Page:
Taken with my new Go Pro camcorder, enjoy! (That B keeps dropping opps!)

Song: “She’s Got Me Dancing” by Tommy Sparks

Pancake day – The thin British kind

British pancakes

 

So this week Amber and I decided to celebrate Pancake Day in style and we rustled up a selection of pancakes.I used to hate the big fluffy American pancakes but then I lived in Canada for two months, try teaching a Canadian that pancakes can be thin and you’ll be met with opposition. A girl can change her pancake preferences.

However this does not mean that I don’t still love our English style pancakes. I still have fond memories of these thin golden delights, my cousin and I used to beg my Grandma to make us her signature pancakes for breakfast.  At home we used  gather all our favourite toppings onto the dining table and make piles of fresh crepes ready to indulge in a little bit of Pancake Day goodness.

In England we tend to eat the thinner crepe style pancakes and then pop on our favourite toppings.In comparison to American pancakes these aren’t as sweet and are definitely a lot thinner as Amber remarked the mixture looked a little like soup rather than her thick cream like batter.English pancakes tend to be kept simple and sweet with bitter lemon and sweet sugar. Use both, not one or the other as you need that sweet and sour contrast for a true taste sensation. Other toppings include fruit, golden syrup or my personal favourite banana and Nutella.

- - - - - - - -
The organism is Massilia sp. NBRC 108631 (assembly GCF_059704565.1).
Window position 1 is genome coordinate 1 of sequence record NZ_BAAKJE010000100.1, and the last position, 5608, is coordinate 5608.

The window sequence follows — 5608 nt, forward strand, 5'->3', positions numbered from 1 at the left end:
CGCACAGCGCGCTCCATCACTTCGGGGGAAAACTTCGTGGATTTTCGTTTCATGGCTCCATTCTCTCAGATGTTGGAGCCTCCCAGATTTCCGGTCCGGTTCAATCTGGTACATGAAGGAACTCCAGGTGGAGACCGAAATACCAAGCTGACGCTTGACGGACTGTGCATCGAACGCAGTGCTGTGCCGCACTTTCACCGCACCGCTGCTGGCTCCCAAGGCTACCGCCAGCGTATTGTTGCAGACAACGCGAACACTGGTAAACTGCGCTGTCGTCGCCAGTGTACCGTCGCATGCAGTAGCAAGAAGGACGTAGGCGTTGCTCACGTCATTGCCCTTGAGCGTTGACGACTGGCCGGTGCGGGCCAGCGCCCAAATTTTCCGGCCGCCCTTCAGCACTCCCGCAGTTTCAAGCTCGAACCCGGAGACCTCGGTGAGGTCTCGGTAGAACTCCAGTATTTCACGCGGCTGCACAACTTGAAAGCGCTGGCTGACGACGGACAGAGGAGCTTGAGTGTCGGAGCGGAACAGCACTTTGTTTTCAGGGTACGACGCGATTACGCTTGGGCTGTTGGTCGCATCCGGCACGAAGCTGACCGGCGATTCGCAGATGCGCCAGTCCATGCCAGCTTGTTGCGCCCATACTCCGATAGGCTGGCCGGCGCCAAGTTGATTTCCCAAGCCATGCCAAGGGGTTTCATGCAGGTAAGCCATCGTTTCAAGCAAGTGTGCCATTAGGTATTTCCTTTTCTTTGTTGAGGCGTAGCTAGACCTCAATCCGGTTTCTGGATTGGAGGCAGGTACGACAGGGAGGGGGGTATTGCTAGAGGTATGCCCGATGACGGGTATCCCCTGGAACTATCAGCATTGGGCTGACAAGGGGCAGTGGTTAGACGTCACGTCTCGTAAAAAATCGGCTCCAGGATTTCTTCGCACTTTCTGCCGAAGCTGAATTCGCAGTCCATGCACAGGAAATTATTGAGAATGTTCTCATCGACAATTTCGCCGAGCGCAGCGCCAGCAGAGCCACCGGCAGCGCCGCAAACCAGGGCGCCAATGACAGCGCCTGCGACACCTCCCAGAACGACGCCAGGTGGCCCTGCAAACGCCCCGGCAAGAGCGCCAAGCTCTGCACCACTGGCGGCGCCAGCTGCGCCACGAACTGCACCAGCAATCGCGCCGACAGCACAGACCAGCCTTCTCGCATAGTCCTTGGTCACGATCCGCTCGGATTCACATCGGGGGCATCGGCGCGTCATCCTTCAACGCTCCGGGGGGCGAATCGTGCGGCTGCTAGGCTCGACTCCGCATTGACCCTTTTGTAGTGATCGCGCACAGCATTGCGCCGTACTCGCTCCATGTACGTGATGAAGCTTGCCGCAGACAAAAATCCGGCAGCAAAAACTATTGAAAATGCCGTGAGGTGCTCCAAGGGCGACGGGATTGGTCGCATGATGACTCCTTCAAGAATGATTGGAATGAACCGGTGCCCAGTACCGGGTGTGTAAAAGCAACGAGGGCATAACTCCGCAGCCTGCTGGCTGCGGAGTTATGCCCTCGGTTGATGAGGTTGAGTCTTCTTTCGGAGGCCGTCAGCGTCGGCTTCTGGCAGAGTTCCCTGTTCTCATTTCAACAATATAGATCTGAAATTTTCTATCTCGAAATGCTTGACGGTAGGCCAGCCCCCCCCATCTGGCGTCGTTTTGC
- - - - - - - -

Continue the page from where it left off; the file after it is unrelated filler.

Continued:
Although I love pancakes all year round, in England we tend to only have them on the designated Pancake Day which makes them an exciting tasty treat. Traditionally Pancake or Shrove Tuesday was the day before Ash Wednesday the start of Lent and it allowed people to use up their ingredients such as flour and eggs. They would then fast until the 40 days of Lent were over.

In a sleepy little village of Olney, Northamptonshire they hold an annual pancake race in which 25 ladies of the village race along the high street whilst flipping pancakes. So no in England we don’t have IHOP but Pancake Day is still a big deal.

Pancake Day is best celebrated with loved ones as you can cook together, flip the pancakes together and debate other which is best American or British and what the best topping is.

What you’ll need

  • 110g plain flour
  • pinch of salt
  • 2 eggs
  • 200ml milk mixed with 75ml of water
  • 50g butter

and whatever toppings you fancy

Lets get cooking …

1) First pop the flour and a pinch of salt in a large bowl. Make a well in the centre and crack in the eggs. Whisk.

2) Slowly add the milk mixture whilst mixing the batter. Make sure everything is incoperated. When the batters a cream like consistency add two tablespoons of melted butter and whisk.

3) Get a frying pan nice and hot and add a little spray oil or butter . Ladle in some mixture and tip it around the pan so it gets fully covered. It should only take about a minute and a half . Flip the pancake to give the other side a bit of love. When there done slide and fill with your chosen topping.

pancakes